However, in real life we must exercise restraint and employ 'reasonable force'.
Do only what you need to do.
Nobody wants to receive a broken arm or be put in hospital. Show compassion.

Even the most serious martial arts are seldom practiced with the traditional goals in mind.
Nowadays, people can learn how to incapacitate without causing undue harm.


5. Practice


A lot of the fighting training that happens in a class is non-confrontational.
It was designed to encourage confidence, depth of knowledge, skill and experience.
Good quality practice requires the student to train hard in order to produce a thorough and convincing outcome that will work against a non-cooperative opponent.

Students work together at first to improve their combat abilities.
With realism in mind, people explore the material in a controlled manner, withholding the use of full power.
As the student gains competence, the training becomes more earnest and decidedly non-cooperative: 

  1. Drilling
    - repeating combat movements solo or with a partner
    - high repetition teaches muscle memory

     

  2. Form applications
    - applying form movements with a partner in order to incapacitate the attacker
    - understanding biomechanical advantage, physics, distance, range, timing etc
    - employing sensitivity and power effectively
    - gaining the ability to change in response to a counter-attack

     

  3. Shuai jiao applications
    - applying take down skills with a partner in order to incapacitate the attacker
    - learning a repertoire of proven techniques
    - flowing between applications in response to a counter-attack
    - learn how to use shuai jiao in actual combat

     

  4. Chin na applications
    - applying a multitude of seizing skills with a partner in order to incapacitate the attacker
    - dividing the muscle, sealing the breath, misplacing the bones, cavity press etc
    - learning a repertoire of proven techniques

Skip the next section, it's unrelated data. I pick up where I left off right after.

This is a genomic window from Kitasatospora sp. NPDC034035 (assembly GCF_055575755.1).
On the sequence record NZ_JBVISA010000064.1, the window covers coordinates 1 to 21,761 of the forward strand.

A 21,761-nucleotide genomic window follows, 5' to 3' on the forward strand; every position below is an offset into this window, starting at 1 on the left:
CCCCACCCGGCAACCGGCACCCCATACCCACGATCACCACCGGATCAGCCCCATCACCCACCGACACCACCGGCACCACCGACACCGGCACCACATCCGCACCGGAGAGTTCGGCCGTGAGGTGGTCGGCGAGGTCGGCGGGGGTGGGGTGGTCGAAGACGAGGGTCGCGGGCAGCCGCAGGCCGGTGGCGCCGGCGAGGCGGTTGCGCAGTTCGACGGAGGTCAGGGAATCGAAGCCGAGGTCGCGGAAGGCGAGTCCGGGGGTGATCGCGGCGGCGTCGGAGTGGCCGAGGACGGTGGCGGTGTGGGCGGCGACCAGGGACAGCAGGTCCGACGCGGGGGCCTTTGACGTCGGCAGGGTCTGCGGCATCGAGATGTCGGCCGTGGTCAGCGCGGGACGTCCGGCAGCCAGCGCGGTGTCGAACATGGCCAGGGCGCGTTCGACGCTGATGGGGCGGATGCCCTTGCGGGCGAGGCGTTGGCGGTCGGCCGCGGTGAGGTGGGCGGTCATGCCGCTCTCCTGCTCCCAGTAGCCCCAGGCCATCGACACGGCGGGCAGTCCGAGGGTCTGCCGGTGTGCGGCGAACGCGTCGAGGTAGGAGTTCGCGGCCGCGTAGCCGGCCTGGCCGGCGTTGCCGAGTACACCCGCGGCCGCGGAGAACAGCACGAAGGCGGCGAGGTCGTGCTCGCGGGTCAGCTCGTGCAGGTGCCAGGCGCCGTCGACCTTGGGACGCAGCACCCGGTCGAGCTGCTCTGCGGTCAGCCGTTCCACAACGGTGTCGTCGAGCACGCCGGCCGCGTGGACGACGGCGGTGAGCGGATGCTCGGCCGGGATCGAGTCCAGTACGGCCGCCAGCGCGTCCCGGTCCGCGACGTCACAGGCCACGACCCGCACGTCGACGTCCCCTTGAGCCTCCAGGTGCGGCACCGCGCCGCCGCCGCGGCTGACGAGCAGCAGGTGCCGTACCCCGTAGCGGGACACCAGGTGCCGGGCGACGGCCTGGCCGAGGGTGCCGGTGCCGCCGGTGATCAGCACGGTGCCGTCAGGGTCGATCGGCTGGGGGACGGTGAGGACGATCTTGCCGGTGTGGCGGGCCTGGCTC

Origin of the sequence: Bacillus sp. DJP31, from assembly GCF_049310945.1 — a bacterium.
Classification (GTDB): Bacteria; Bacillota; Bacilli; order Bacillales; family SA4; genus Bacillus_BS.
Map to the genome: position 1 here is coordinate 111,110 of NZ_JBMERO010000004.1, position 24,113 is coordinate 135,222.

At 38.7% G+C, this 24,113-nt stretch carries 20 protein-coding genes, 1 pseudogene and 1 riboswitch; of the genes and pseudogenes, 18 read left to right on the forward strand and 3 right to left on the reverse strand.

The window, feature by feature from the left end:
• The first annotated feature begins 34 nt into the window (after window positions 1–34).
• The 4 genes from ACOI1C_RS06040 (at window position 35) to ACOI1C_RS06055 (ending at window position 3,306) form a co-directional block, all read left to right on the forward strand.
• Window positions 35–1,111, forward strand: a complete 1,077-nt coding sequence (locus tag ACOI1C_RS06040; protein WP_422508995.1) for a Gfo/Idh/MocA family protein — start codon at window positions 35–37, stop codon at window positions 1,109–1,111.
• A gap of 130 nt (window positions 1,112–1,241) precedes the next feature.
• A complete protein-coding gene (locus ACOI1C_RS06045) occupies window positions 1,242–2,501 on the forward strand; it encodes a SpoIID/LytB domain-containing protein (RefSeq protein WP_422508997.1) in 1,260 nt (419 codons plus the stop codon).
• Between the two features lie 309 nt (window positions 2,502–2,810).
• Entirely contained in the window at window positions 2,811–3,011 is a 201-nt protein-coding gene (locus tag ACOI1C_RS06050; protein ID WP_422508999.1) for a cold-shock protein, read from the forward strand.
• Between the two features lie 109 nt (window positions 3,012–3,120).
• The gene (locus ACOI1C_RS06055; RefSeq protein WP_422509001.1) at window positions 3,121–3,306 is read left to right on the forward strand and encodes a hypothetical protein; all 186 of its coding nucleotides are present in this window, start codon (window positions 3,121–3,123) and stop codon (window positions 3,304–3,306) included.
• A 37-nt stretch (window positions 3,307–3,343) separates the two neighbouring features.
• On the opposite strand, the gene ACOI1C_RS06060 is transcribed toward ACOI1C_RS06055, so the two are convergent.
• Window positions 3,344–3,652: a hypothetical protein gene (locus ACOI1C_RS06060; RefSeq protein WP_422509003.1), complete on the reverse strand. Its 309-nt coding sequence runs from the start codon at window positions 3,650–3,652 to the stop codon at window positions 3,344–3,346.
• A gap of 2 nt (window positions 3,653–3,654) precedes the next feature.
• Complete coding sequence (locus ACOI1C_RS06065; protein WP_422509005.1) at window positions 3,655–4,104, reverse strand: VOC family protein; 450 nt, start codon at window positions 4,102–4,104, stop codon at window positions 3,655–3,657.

- flowing between applications in response to a counter-attack
    - learn how to use chin na in actual combat

     

  5. 2-person combat sets (san sau)
    - armed & unarmed
    - repeating combat movements solo or with a partner
    - learning positioning, targets, timing, sensitivity and footwork

    - gaining the ability to change in response to a counter-attack
     

  6. Combat skills
    - there are a vast range of skills that promote success in combat and these must be identified and trained individually in order to gain competence
    - multiple opponents
    - armed opponents
    - different situations, scenarios and terrain

     

  7. Strategies & tactics
    - using the mind rather than force
    - learning and understanding how to best approach the experience of combat
    - putting theory into practice: The Art of War, The Book of Five Rings, 36 strategies, Tao Te Ching, The Way of Chuang Tzu, The Tai Chi Classics et al

     

  8. Impact (bag work & hitting a body)
    - training impact against a bag in order to encourage whole-body use
    - depth-penetration
    - accuracy
    - gaining the ability to find effective targets instinctively
    - being hit/learning how to take a blow without being injured or fazed

     

  9. Sensitivity training
    - employing a wide range of partnered exercises that teach the student how to feel, respond, move, flow and stick to the attacker
    - train the nervous system and awareness
    - learn how to use sensitivity skills in actual combat
     

  10. San da (freeform combat)
    -
    the assailant does not use predetermined attacks and is encouraged to be as awkward and challenging as possible
    - the aim for the attacker is to provide a realistic combat experience
    - non-cooperative

 

When asked how he overcame his opponents, Hadrat Ali explained, "I never met any man who did not help me against himself."

(Hadrat Ali)


Which approach is best?

Martial arts classes tend to offer a variety of options aimed at different personalities and preferences.
Individual systems and styles are favour certain training methods.
Most classes teach a workable system.
Which approach is best?

It all depends on what you want.
A person who enjoys fighting will choose a class that focuses on fighting.
Someone who wants to finish the fight quickly may select a martial art that focuses on incapacitation.
Another person may choose self defence because they have no interest in fighting.
Which approach works best for you?


What do we teach?

Our taijiquan
(supreme ultimate fist) classes offer 3 different fighting approaches:

  1. Incapacitation

  2. Practice

  3. Self defence

Taijiquan and baguazhang include self defence training, but focus principally upon incapacitation and practice.
San da (freeform combat) is the nearest we come to fighting or sparring.


Recognisable style

If you watch wing chun applied in combat, it looks distinctly like wing chun.
The same could be said of judo, aikido, ju jitsu, pencat silat etc.
By the same reasoning, applied taijiquan must look like taijiquan.

What does taijiquan look like?


Taijiquan fighting method

Taijiquan looks like taijiquan.
The form, pushing hands, you know... taijiquan.
If your martial expression of taijiquan does not look like taijiquan, it is probably not taijiquan.


Page created 14 February 1996
Last updated 01 August 2017